DA's Morning Tip

Morning Tip Mailbag: Your questions on the Washington Wizards, Wilt Chamberlain and more

David Aldridge answers reader questions.

David Aldridge

The answer, my friend, is blowin’ all the leads. The answer is blowin’ all the leads. From Stephen Powers:

Will Scotty Brooks figure out the rotations, play calling, and clock management in the fourth quarter so Wizards start winning games they should not be losing?

Washington’s a disappointment so far, to be sure, Stephen, but I don’t fault Brooks because his team can’t hold onto double-digit leads — five blown ones so far this season. Everybody coughs up a game now and then, but that’s way too many for a veteran team. These aren’t rookies and kids; they’ve been in a million playoff games the last four years and they should know how to stop an opponent’s run. If the Wizards take care of business and secure just three of those five losses, they’d be 15-8 and we wouldn’t be having this conversation. My only issue with Brooks’ rotation is that he keeps saying he needs to find time for Jason Smith, who provides energy and spaces the floor, but Smith never gets on the court.

Perhaps an afternoon in the stockade will learn ya, Javie. From Sean Eldridge:

Why are referees not fined for blatantly bad/missed calls. I had this question for a while but I’m watching this Cavaliers at Philly game and there are way too many phantom foul, obvious fouls, etc. being missed as the refs are staring the plays down. As a fan, it is very frustrating watching these types of missed calls, but as a player I’m sure they are livid. Especially since the players are fined if they say the slightest bad thing about the refs. If I made these kinda mistakes at my job, I’d be fired!

I would not want to work where you work, Sean. As to your main point, believe me, most players share it. But, referees are occasionally fined and/or suspended by the league for egregious violations of conduct. The difference is, of course, that the NBA takes those actions privately. The league maintains that the Last Two Minutes reports point out, dispassionately, when referees make errors at the ends of games, and that referee assignments for the playoffs tell you without making it overt which officials have done the best job over the course of a season. Whether or not any of us agree, the NBA feels the above is public admonition enough.

Word Police on Line 3, sir. They sound agitated. Or, perhaps, unsettled. Or, stressed. Or … From Theadora Pollack:

Nothing cartoonish about the game of the Big Dipper. He remains the most dominant force to ever set foot on a b-ball court. 30 ppg, 22 rpg, led the league in assists one year, blocked countless shots while NEVER fouling out of a game. And like the wise dad of Simmons, Wilt wanted to learn to play on his own terms. He left college early and toured with the Globetrotters for a year. A condition of his joining Saperstein’s band of merry travelers was he play guard. So please do not demean his dominant statistics by applying a qualifying adjective.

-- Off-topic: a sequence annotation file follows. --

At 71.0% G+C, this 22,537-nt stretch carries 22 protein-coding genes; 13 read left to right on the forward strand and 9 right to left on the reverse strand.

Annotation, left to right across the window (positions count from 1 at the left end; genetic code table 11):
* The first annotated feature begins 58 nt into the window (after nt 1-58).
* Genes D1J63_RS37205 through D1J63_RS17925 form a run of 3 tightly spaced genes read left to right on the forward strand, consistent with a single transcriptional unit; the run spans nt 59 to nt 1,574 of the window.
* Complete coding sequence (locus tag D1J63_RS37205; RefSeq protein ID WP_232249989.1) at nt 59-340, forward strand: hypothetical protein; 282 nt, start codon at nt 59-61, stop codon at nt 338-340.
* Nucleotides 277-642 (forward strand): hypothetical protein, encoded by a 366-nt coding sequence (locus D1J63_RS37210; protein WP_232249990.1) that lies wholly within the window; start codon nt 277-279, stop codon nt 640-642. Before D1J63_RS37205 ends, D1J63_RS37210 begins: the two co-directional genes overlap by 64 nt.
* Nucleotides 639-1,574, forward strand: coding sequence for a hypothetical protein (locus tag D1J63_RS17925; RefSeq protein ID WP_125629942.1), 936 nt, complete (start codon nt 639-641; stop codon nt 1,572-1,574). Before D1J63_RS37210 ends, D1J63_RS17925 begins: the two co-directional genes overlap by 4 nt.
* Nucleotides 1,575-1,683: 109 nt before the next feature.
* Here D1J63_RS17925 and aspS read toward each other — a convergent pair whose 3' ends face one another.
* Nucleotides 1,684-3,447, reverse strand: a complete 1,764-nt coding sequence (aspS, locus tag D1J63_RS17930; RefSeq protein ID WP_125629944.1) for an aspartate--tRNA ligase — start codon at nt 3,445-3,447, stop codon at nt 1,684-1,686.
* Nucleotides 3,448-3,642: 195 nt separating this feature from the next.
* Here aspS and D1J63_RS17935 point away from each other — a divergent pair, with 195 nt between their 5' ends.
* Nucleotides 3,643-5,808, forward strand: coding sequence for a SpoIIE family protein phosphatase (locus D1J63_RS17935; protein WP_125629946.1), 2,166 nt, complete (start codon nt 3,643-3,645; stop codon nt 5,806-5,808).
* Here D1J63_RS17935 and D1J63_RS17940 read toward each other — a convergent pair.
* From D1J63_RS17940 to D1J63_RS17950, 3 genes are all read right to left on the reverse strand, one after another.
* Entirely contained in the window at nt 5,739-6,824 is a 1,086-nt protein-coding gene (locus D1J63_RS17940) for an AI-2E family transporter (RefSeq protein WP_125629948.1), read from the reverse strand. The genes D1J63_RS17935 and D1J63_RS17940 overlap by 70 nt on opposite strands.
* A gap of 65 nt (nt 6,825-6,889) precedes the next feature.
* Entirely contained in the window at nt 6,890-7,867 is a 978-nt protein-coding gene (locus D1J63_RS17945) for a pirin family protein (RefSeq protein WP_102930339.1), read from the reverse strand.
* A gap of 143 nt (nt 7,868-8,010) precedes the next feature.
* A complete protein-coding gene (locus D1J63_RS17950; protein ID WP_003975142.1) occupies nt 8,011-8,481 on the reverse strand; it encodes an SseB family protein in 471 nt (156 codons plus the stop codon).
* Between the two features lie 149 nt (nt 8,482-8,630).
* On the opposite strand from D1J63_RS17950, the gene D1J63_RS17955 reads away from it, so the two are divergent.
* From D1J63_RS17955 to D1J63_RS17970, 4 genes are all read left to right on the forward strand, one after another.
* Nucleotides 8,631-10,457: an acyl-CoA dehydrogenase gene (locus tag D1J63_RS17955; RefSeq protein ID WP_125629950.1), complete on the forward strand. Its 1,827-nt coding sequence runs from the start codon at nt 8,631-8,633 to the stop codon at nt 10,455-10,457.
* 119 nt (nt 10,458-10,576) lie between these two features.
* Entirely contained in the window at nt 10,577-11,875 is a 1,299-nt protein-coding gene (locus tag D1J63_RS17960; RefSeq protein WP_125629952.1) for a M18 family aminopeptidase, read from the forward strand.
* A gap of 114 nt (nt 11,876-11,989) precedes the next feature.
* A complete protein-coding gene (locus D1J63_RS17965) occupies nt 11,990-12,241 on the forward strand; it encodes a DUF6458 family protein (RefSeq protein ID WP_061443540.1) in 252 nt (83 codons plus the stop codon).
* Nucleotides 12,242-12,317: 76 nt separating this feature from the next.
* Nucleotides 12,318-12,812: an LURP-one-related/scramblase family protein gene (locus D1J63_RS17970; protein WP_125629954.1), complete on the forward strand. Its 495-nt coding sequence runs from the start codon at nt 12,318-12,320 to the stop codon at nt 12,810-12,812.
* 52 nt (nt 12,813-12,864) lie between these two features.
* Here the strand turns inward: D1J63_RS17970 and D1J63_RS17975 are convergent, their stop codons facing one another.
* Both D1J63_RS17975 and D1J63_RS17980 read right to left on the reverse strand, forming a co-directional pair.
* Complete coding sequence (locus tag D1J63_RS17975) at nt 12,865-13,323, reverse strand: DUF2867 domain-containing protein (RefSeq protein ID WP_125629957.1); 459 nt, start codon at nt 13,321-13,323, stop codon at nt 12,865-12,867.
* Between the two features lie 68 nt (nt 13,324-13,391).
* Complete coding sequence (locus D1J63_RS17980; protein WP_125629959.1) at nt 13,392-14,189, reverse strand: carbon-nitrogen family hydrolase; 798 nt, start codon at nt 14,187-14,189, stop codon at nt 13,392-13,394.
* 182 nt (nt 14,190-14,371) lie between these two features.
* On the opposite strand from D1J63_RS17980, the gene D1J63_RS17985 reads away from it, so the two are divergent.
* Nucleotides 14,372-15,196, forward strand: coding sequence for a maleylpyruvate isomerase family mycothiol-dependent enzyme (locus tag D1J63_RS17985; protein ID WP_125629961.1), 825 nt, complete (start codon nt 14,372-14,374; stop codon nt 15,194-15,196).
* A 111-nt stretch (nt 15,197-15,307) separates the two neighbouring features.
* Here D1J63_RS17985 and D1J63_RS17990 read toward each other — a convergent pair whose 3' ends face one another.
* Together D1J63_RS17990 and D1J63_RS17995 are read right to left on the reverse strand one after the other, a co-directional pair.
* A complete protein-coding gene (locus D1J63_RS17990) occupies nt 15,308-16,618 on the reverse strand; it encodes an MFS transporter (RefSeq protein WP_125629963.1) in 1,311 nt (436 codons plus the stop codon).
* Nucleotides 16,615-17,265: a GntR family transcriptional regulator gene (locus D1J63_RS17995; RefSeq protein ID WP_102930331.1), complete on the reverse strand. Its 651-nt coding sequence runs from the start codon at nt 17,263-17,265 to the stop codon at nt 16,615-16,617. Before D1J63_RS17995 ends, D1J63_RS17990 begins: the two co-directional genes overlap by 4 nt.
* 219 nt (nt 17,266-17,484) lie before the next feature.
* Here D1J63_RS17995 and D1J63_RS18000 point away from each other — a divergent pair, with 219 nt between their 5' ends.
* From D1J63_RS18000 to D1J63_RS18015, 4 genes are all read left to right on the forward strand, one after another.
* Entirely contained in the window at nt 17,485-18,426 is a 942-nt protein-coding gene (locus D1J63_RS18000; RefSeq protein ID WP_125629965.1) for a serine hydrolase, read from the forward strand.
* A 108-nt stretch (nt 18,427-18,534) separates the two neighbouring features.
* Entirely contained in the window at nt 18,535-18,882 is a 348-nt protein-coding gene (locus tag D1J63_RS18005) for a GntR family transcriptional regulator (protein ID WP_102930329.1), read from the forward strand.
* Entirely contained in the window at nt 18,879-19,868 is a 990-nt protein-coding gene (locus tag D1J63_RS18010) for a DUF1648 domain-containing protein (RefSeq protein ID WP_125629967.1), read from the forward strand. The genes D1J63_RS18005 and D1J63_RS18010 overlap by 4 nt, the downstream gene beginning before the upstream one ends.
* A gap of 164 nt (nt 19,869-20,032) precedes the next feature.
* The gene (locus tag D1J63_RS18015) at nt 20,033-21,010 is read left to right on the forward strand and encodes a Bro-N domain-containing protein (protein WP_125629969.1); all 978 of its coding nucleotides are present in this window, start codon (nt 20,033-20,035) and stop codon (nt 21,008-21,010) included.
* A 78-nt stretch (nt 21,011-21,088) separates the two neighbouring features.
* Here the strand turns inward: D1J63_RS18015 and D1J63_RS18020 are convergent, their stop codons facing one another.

For goodness sake, I wasn’t being critical of Wilt by referring to his numbers as “cartoonish.” That adjective points out how outsided and incredible Wilt’s averages were compared to everyone else who ever played the game. It meant: these numbers are so much bigger than everyone else’s, they don’t seem real. Emphasis on “seem.” It was a compliment of his amazing stats, not a disparagement of them.

Send your questions, comments and other sad post-television developments for cartoon rodents (meanwhile, Bullwinkle is living high on the hog) to daldridgetnt@gmail.com. If your e-mail is funny, thought-provoking or snarky, we just might publish it!


(Last week’s averages in parenthesis)

1) James Harden (34 ppg, 7.3 rpg, 9 apg, .531 FG, .900 FT): Through a quarter of the season, his lowest scoring output was 20 points against Memphis in October.

2) LeBron James (27.3 ppg, 8.5 rpg, 9 apg, .597 FG, .750 FT): You have part of my attention — you have the minimal amount.

3) Giannis Antetokounmpo (28.3 ppg, 9 rpg, 5 apg, .510 FG, .744 FT): Leading the NBA in PER.

4) Kyrie Irving (24.3 ppg, 2.7 rpg, 5.7 apg, .510 FG, .813 FT): Would you rather have the ball in anyone else’s hands in the fourth quarter?

5) Kevin Durant (26 ppg, 4 rpg, 6.3 apg, .544 FG, .846 FT): Bounced back rather well after missing three games with a sprained ankle.


3 — Write-in votes for mayor of New York City received by New York Knicks forward/center Kristaps Porzingis, per the officially certified election results released last week. Porzingis received one official vote with his name spelled correctly, and received two others for “Kristaps Porzinais” and “Kristops Porzingis.” Among other write-in candidates: President Trump (six votes); former Secretary of State and 2016 presidential candidate Hillary Clinton (129 votes); former President Barack Obama (22 votes, with another write-in vote for “Barrack Obama”); singer Barbra Streisand (one vote); Beyonce (two votes, with another going to her married name of Beyonce Knowles Carter); former Knick Charles Oakley (one vote); quarterback and social activist Colin Kaepernick (one vote); film director Spike Lee (one vote); songwriter Stephen Sondheim (one vote); WFAN radio host Mike Francesca (one vote) and Obi Wan Kenobi (one vote).